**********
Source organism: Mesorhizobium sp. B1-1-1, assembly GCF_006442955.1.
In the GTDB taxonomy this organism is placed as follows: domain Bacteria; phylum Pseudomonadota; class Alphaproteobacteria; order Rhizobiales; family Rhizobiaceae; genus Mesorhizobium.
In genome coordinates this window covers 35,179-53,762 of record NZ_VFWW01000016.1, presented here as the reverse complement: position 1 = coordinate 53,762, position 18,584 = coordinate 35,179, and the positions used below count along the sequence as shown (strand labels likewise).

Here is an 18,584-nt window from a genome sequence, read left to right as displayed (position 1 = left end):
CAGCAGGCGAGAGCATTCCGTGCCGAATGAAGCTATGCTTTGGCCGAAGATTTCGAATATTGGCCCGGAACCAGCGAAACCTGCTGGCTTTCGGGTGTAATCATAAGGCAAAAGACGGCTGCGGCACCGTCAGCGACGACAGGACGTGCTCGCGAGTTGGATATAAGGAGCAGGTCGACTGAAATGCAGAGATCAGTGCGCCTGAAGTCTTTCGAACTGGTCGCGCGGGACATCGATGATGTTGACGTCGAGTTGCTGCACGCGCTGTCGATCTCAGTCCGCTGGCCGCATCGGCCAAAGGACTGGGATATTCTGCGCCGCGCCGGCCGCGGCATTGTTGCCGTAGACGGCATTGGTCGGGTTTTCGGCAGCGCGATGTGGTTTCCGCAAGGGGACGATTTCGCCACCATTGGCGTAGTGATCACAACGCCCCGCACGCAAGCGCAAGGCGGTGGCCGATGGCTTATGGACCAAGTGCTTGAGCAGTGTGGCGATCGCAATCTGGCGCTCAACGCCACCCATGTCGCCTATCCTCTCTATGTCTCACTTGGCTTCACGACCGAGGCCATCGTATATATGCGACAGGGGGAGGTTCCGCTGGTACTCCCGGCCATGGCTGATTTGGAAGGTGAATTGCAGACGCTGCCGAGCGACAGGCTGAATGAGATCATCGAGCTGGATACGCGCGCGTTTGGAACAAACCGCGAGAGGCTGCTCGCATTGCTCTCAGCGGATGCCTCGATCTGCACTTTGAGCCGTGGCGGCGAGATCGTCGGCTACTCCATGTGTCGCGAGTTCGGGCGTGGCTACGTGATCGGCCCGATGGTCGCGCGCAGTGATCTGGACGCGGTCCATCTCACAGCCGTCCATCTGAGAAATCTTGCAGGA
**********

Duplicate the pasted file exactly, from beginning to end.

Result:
Source organism: Mesorhizobium sp. B1-1-1, assembly GCF_006442955.1.
In the GTDB taxonomy this organism is placed as follows: domain Bacteria; phylum Pseudomonadota; class Alphaproteobacteria; order Rhizobiales; family Rhizobiaceae; genus Mesorhizobium.
In genome coordinates this window covers 35,179-53,762 of record NZ_VFWW01000016.1, presented here as the reverse complement: position 1 = coordinate 53,762, position 18,584 = coordinate 35,179, and the positions used below count along the sequence as shown (strand labels likewise).

Here is an 18,584-nt window from a genome sequence, read left to right as displayed (position 1 = left end):
CAGCAGGCGAGAGCATTCCGTGCCGAATGAAGCTATGCTTTGGCCGAAGATTTCGAATATTGGCCCGGAACCAGCGAAACCTGCTGGCTTTCGGGTGTAATCATAAGGCAAAAGACGGCTGCGGCACCGTCAGCGACGACAGGACGTGCTCGCGAGTTGGATATAAGGAGCAGGTCGACTGAAATGCAGAGATCAGTGCGCCTGAAGTCTTTCGAACTGGTCGCGCGGGACATCGATGATGTTGACGTCGAGTTGCTGCACGCGCTGTCGATCTCAGTCCGCTGGCCGCATCGGCCAAAGGACTGGGATATTCTGCGCCGCGCCGGCCGCGGCATTGTTGCCGTAGACGGCATTGGTCGGGTTTTCGGCAGCGCGATGTGGTTTCCGCAAGGGGACGATTTCGCCACCATTGGCGTAGTGATCACAACGCCCCGCACGCAAGCGCAAGGCGGTGGCCGATGGCTTATGGACCAAGTGCTTGAGCAGTGTGGCGATCGCAATCTGGCGCTCAACGCCACCCATGTCGCCTATCCTCTCTATGTCTCACTTGGCTTCACGACCGAGGCCATCGTATATATGCGACAGGGGGAGGTTCCGCTGGTACTCCCGGCCATGGCTGATTTGGAAGGTGAATTGCAGACGCTGCCGAGCGACAGGCTGAATGAGATCATCGAGCTGGATACGCGCGCGTTTGGAACAAACCGCGAGAGGCTGCTCGCATTGCTCTCAGCGGATGCCTCGATCTGCACTTTGAGCCGTGGCGGCGAGATCGTCGGCTACTCCATGTGTCGCGAGTTCGGGCGTGGCTACGTGATCGGCCCGATGGTCGCGCGCAGTGATCTGGACGCGGTCCATCTCACAGCCGTCCATCTGAGAAATCTTGCAGGA